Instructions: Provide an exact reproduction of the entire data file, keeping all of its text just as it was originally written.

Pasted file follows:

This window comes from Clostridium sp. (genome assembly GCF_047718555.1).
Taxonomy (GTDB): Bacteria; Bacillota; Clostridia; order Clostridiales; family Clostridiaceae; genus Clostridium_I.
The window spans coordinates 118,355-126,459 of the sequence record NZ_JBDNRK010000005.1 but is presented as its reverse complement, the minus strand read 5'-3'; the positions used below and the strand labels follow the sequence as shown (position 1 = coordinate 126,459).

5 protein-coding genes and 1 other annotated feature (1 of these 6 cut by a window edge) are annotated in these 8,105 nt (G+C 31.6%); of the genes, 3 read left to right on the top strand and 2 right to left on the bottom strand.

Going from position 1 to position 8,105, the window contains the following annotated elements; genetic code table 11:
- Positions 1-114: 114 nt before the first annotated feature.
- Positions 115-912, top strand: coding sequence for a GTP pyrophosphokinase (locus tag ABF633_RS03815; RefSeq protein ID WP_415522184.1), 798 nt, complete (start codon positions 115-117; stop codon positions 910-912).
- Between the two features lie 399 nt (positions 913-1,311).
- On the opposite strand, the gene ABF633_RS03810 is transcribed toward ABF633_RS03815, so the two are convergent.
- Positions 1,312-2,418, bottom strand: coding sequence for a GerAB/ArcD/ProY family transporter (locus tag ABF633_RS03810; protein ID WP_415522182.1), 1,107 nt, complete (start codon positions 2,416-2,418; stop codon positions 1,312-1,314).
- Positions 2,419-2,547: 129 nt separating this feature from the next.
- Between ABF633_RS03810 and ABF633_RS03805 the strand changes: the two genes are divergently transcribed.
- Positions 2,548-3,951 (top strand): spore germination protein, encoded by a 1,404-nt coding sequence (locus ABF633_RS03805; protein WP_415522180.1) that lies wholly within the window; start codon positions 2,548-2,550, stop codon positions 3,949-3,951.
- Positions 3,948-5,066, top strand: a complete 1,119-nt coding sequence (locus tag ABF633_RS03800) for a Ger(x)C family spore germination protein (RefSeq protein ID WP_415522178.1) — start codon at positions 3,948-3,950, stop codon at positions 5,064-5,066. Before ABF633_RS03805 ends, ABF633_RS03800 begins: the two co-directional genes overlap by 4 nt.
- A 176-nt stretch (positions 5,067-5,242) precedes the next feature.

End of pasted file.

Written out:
This window comes from Clostridium sp. (genome assembly GCF_047718555.1).
Taxonomy (GTDB): Bacteria; Bacillota; Clostridia; order Clostridiales; family Clostridiaceae; genus Clostridium_I.
The window spans coordinates 118,355-126,459 of the sequence record NZ_JBDNRK010000005.1 but is presented as its reverse complement, the minus strand read 5'-3'; the positions used below and the strand labels follow the sequence as shown (position 1 = coordinate 126,459).

5 protein-coding genes and 1 other annotated feature (1 of these 6 cut by a window edge) are annotated in these 8,105 nt (G+C 31.6%); of the genes, 3 read left to right on the top strand and 2 right to left on the bottom strand.

Going from position 1 to position 8,105, the window contains the following annotated elements; genetic code table 11:
- Positions 1-114: 114 nt before the first annotated feature.
- Positions 115-912, top strand: coding sequence for a GTP pyrophosphokinase (locus tag ABF633_RS03815; RefSeq protein ID WP_415522184.1), 798 nt, complete (start codon positions 115-117; stop codon positions 910-912).
- Between the two features lie 399 nt (positions 913-1,311).
- On the opposite strand, the gene ABF633_RS03810 is transcribed toward ABF633_RS03815, so the two are convergent.
- Positions 1,312-2,418, bottom strand: coding sequence for a GerAB/ArcD/ProY family transporter (locus tag ABF633_RS03810; protein ID WP_415522182.1), 1,107 nt, complete (start codon positions 2,416-2,418; stop codon positions 1,312-1,314).
- Positions 2,419-2,547: 129 nt separating this feature from the next.
- Between ABF633_RS03810 and ABF633_RS03805 the strand changes: the two genes are divergently transcribed.
- Positions 2,548-3,951 (top strand): spore germination protein, encoded by a 1,404-nt coding sequence (locus ABF633_RS03805; protein WP_415522180.1) that lies wholly within the window; start codon positions 2,548-2,550, stop codon positions 3,949-3,951.
- Positions 3,948-5,066, top strand: a complete 1,119-nt coding sequence (locus tag ABF633_RS03800) for a Ger(x)C family spore germination protein (RefSeq protein ID WP_415522178.1) — start codon at positions 3,948-3,950, stop codon at positions 5,064-5,066. Before ABF633_RS03805 ends, ABF633_RS03800 begins: the two co-directional genes overlap by 4 nt.
- A 176-nt stretch (positions 5,067-5,242) precedes the next feature.